Somewhere, the amazing physicist John Archibald Wheeler made a comment that seems to me could be a guiding principle for classical scholarship: “In any field, find the strangest thing and then explore it.”
Wheeler, who is sometimes described as having “revolutionized” physics, and certainly played an important role in the development of the hydrogen bomb, had a way with words. He was a veritable US mint, coining them right and left. Wikipedia lists“ the term "black hole", … "neutron moderator", "quantum foam", "wormhole", and "it from bit", and … the "one-electron universe". “ But I especially like the phrasing of another comment of his:” We live on an island surrounded by a sea of ignorance. As our island of knowledge grows, so does the shore of our ignorance.”
But for me the advice to look for what’s strangest and then explore it is a guiding principle. It works, I am convinced, because it keeps the focus on what is distinctive in our fields, and hence on what Classics’ distinctive contribution to education can be. But it also makes us less likely to follow in the wake of other fields, or to adopt presentist clichés. At the same time it provides perspective, encouraging awareness of “cultural warp,” that is, the places where Greek ways don’t match our ways. That raises the big question of cross-cultural comparison: Who’s really strange, them or us? (Often us, I suspect).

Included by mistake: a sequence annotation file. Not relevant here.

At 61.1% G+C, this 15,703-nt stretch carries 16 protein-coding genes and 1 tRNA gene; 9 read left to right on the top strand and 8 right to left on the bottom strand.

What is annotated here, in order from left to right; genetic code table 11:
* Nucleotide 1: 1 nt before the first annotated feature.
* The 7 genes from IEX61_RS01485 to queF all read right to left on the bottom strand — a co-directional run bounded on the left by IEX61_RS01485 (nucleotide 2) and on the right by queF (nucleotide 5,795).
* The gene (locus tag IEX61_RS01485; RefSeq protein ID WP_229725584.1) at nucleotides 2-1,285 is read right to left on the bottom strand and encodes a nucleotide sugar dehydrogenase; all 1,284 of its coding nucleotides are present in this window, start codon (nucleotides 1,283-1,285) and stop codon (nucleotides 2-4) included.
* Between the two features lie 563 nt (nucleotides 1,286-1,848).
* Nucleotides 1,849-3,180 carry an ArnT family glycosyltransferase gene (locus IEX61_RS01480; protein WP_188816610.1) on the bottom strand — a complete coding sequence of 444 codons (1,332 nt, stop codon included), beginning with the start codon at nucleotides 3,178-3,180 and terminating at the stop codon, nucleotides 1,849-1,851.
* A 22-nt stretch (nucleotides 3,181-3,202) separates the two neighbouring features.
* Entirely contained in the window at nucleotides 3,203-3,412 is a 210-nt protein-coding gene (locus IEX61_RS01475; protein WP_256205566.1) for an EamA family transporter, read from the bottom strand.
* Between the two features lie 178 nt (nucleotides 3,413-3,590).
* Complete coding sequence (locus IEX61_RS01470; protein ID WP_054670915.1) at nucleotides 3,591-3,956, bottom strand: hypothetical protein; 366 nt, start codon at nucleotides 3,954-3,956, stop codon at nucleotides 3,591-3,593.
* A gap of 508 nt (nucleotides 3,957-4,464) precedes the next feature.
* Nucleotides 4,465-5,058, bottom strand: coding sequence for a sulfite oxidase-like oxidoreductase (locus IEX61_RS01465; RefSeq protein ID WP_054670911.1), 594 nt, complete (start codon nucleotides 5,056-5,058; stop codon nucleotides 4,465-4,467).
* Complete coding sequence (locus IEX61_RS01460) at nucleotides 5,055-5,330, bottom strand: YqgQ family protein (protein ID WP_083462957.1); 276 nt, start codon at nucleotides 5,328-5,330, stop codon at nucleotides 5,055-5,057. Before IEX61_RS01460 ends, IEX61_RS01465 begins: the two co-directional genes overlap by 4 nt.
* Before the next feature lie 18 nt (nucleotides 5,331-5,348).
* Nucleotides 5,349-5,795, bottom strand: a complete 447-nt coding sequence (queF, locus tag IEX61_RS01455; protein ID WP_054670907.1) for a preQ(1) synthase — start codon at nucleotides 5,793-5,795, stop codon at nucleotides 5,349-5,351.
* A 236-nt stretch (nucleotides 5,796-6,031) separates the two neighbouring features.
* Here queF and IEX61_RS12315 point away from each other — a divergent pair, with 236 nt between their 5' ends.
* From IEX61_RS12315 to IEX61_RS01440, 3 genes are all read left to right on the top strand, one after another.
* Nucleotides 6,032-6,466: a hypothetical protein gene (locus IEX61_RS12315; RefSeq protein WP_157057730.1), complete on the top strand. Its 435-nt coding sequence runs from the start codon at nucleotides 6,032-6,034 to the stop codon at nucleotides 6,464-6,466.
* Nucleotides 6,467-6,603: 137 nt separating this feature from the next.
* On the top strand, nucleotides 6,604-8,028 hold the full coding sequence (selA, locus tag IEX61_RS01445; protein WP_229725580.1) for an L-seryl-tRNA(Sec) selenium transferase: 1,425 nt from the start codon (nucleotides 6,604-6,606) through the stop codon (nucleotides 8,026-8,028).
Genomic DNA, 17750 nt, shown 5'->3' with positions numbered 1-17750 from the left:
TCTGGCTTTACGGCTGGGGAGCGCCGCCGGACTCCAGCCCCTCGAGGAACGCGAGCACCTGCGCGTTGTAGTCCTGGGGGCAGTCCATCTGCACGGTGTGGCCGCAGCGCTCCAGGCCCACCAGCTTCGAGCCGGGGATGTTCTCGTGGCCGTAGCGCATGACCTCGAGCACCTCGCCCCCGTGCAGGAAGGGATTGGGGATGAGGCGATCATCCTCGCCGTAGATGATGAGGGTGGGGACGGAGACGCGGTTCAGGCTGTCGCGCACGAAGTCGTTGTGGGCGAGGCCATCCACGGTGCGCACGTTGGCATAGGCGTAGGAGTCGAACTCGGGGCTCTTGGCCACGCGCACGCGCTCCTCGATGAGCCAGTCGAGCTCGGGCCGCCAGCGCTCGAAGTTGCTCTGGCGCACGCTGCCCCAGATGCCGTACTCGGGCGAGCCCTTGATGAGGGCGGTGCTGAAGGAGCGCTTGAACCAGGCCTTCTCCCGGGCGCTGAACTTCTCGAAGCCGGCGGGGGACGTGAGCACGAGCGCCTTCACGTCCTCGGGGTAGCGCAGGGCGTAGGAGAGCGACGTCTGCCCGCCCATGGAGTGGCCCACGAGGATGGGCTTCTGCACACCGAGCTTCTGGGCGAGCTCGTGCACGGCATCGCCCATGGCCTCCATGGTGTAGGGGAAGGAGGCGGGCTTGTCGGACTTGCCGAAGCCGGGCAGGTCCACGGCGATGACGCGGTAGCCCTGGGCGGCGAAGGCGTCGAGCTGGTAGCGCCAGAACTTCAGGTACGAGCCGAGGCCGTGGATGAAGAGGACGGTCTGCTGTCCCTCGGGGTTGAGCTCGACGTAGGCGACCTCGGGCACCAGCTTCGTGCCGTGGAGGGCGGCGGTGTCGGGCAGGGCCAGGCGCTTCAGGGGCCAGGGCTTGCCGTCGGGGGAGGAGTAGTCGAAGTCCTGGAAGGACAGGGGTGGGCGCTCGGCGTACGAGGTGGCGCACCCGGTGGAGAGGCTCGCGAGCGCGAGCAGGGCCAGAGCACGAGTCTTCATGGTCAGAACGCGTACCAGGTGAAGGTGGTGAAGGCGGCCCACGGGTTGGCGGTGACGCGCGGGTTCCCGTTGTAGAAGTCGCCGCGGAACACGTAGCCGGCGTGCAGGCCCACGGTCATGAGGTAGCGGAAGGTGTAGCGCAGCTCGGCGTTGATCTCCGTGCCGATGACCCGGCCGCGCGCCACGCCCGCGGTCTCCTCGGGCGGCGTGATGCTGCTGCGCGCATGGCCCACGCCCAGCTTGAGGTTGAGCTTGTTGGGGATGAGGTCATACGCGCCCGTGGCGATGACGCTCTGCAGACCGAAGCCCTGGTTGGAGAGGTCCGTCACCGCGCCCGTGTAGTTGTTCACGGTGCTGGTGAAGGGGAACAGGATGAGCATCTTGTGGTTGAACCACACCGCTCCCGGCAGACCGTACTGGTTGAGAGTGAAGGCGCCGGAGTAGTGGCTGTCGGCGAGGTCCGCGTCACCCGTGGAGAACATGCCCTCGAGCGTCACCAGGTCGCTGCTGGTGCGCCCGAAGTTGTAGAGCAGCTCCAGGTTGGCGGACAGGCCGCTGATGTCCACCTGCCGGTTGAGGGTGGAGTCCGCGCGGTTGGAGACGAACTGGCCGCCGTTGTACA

In the classroom, the principle can enrich the relationship between teacher and student. It can open the windows and let a fresh breeze blow through, the breeze of honesty. Students can be forthright about what they find genuinely puzzling in the material; the teacher can be frank about the continuing feeling of wonder , even mystery, about people like us in so any respects, yet different in often puzzling ways.
The only problem with applying the principle in Classics, as best I can see, is that among the Greeks it’s not easy to identify what is strangest. There’s too much competition for the title. But somewhere high up in the list has to be Epimenides, the legendary Cretan diviner, and his tattooed hide. Maybe I’ll start with him. Stay tuned.